Friday, April 27, 2018

OTS Queen Rearing and making successful splits in the Bahamas!!

Many beekeepers I come into contact with are amazed that I am able to make so many successful splits with my honeybees. They frequently ask how I do it. I tell them I use Mel Disselkoen's method. On The Spot Queen Rearing. I was mentored by Mel himself so I have a pretty good handle on how the process works. I was recently invited to the Bahamas to assist a Bahamian newbee split her 3 hives. A fellow beekeeper and myself took the challenge and spent a little over a week on the Bahamian Island of Andros, North Andros to be exact. While there we were able to take her 3 hives and multiply them into 12. We also did a couple cut outs to give her a total of 14 hives prior to returning to the US.
Our hostess wants 50 hives, she is prepared with ALL the equipment already!

The dark brown area in the middle of the building is the entrance for the colony that we are preparing to cut out.

Power tools come in handy :-)

Beautiful comb and colony!

Removing the comb piece by piece.

Bottom row removed, now for the top combs.

Our second cut out. This one was much simpler as we didn't have to remove walls to get to it. The bees had made themselves a lovely little home in the field in the empty boat motor cover.

We decided it would be easiest to work at it if we moved it away from the site by 20ft or more. Less foragers to deal with this way. We put a sheet under it before we moved it because it was 88 degrees and we were worried the combs might detach and fall to the ground when we lifted it up.

Inside the boat motor cover. No combs came detached during the short move :-)
Cutting the comb and rubber banding it into frames. They honey combs were kept separate. We used a bee vacuum to suck up the bees into a hive body.

The queen of the boat motor cover!! Beautiful Big Bahamian Queen!! Bottom edge of the comb. She is twice the length of the other bees and very dark.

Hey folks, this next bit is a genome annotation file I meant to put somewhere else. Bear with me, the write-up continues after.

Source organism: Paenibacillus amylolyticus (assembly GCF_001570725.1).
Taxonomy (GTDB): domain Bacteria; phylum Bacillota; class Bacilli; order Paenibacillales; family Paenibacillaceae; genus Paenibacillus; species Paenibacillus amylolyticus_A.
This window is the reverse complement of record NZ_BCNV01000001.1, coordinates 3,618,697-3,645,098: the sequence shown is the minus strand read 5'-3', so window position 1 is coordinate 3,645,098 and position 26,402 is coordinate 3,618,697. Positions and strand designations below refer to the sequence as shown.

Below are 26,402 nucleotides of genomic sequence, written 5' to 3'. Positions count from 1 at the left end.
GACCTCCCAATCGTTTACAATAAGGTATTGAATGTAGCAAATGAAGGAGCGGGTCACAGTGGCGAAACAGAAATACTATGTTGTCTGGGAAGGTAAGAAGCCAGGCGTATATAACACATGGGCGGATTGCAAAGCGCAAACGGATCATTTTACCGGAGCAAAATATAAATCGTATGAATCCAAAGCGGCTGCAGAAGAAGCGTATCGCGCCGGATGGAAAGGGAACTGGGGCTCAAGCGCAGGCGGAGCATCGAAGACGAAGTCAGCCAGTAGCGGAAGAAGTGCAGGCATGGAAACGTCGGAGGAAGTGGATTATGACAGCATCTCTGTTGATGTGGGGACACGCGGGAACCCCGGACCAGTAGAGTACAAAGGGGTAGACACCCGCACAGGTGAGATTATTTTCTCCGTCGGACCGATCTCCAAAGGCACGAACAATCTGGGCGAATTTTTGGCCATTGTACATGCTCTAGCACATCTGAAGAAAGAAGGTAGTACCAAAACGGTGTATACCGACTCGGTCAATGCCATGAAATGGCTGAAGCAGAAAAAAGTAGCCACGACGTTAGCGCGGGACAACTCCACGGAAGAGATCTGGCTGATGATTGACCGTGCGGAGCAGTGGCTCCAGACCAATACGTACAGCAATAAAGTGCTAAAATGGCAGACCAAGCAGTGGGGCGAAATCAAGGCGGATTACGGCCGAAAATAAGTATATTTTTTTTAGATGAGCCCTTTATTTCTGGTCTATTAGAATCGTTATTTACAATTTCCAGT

Mmmmmm....the bee vacuum. I am not mechanical, but we figured out how to get it together. Uses a shop vac motor and sucks the bees right into a deep body hive box. Very convenient for cut outs. Much easier to work with the combs once the bees are out of the way.

Putting together the bee vacuum.
Walking through the jungle trail  in North Andros, Stafford Creek.

The locals call this a grape seed tree. The bees were all over it, what a contented buzz in such a beautiful setting. This was on the beach at Forfar Field station, across the road from where we were staying.

Honey bee on bloom of Grape seed tree.

Some of our splits at "base camp" The weather was incredible. Never dropped below 70 degrees at night and was up to 90 degrees during the day. Love me some sunshine!!
The dangerous terrain we had to work on.  These are small holes, some so large we could fall in. The locals told us crabs live down in the holes and when it rains in May, all the crabs come up on to land and they have a big Crab Fest on the Island.

A virgin queen in the middle of the comb.

Beware of you screened bottoms. This virgin queen ended up on the underside of the screen and couldn't figure out her way back to the entrance. We had to help her back into the hive.

My helpers, Linden and El Torro, gathered dry pine needles for my smoker.

My best bee buddy, Mary and myself.

Riding in the bed of a truck on the highway holding a hive together from the cut out we did. It's totally normal to see people riding in the back of vehicles here. No laws against it. That was fun.

Getting ready for our last day of bee work in the Bahamas.

Our code names are Heather Bee Blond and Mrs. Bee Mizzle! Yup, we're nuts and loving it!

Never thought I'd be pulling honey frames on April 3!! Only in the Bahamas!! This was our first evening there at dusk.

For fun, I never get to wave palm fronds around in Michigan!

A good morning from our Michigan mitten, our first Bahama sunrise.
Me photographing honey bees working the palms before the sunrise. These bees in the Bahamas have it made!!

What it looked like when I returned home to MI on April 13. Love Michigan!